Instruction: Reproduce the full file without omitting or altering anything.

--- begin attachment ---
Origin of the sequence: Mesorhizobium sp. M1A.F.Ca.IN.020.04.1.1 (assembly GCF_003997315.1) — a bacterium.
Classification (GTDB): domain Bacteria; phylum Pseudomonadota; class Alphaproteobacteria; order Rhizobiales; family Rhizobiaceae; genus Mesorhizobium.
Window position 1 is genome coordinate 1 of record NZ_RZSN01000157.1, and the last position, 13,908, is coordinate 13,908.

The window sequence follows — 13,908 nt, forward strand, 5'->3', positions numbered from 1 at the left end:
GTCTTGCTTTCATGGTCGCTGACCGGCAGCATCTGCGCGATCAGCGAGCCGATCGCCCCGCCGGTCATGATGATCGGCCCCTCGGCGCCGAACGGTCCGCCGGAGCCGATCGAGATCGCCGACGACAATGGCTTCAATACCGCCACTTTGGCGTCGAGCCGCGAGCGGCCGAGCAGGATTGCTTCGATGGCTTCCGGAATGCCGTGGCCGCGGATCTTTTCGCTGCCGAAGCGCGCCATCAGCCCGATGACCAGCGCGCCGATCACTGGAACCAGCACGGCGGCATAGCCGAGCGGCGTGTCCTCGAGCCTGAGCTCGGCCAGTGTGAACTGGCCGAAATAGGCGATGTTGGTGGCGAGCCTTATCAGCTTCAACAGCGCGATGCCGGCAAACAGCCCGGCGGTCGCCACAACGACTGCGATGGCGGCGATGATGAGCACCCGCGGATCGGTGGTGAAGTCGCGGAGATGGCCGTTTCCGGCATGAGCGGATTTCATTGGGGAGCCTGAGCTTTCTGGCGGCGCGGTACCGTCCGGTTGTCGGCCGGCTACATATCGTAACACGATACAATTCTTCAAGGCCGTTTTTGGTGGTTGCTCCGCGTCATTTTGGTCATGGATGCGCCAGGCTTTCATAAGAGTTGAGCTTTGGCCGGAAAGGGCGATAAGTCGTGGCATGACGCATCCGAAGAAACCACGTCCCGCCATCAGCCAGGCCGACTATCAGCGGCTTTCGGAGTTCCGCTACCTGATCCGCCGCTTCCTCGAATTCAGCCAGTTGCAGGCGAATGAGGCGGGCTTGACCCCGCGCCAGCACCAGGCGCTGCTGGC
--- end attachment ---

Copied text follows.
Origin of the sequence: Mesorhizobium sp. M1A.F.Ca.IN.020.04.1.1 (assembly GCF_003997315.1) — a bacterium.
Classification (GTDB): domain Bacteria; phylum Pseudomonadota; class Alphaproteobacteria; order Rhizobiales; family Rhizobiaceae; genus Mesorhizobium.
Window position 1 is genome coordinate 1 of record NZ_RZSN01000157.1, and the last position, 13,908, is coordinate 13,908.

The window sequence follows — 13,908 nt, forward strand, 5'->3', positions numbered from 1 at the left end:
GTCTTGCTTTCATGGTCGCTGACCGGCAGCATCTGCGCGATCAGCGAGCCGATCGCCCCGCCGGTCATGATGATCGGCCCCTCGGCGCCGAACGGTCCGCCGGAGCCGATCGAGATCGCCGACGACAATGGCTTCAATACCGCCACTTTGGCGTCGAGCCGCGAGCGGCCGAGCAGGATTGCTTCGATGGCTTCCGGAATGCCGTGGCCGCGGATCTTTTCGCTGCCGAAGCGCGCCATCAGCCCGATGACCAGCGCGCCGATCACTGGAACCAGCACGGCGGCATAGCCGAGCGGCGTGTCCTCGAGCCTGAGCTCGGCCAGTGTGAACTGGCCGAAATAGGCGATGTTGGTGGCGAGCCTTATCAGCTTCAACAGCGCGATGCCGGCAAACAGCCCGGCGGTCGCCACAACGACTGCGATGGCGGCGATGATGAGCACCCGCGGATCGGTGGTGAAGTCGCGGAGATGGCCGTTTCCGGCATGAGCGGATTTCATTGGGGAGCCTGAGCTTTCTGGCGGCGCGGTACCGTCCGGTTGTCGGCCGGCTACATATCGTAACACGATACAATTCTTCAAGGCCGTTTTTGGTGGTTGCTCCGCGTCATTTTGGTCATGGATGCGCCAGGCTTTCATAAGAGTTGAGCTTTGGCCGGAAAGGGCGATAAGTCGTGGCATGACGCATCCGAAGAAACCACGTCCCGCCATCAGCCAGGCCGACTATCAGCGGCTTTCGGAGTTCCGCTACCTGATCCGCCGCTTCCTCGAATTCAGCCAGTTGCAGGCGAATGAGGCGGGCTTGACCCCGCGCCAGCACCAGGCGCTGCTGGC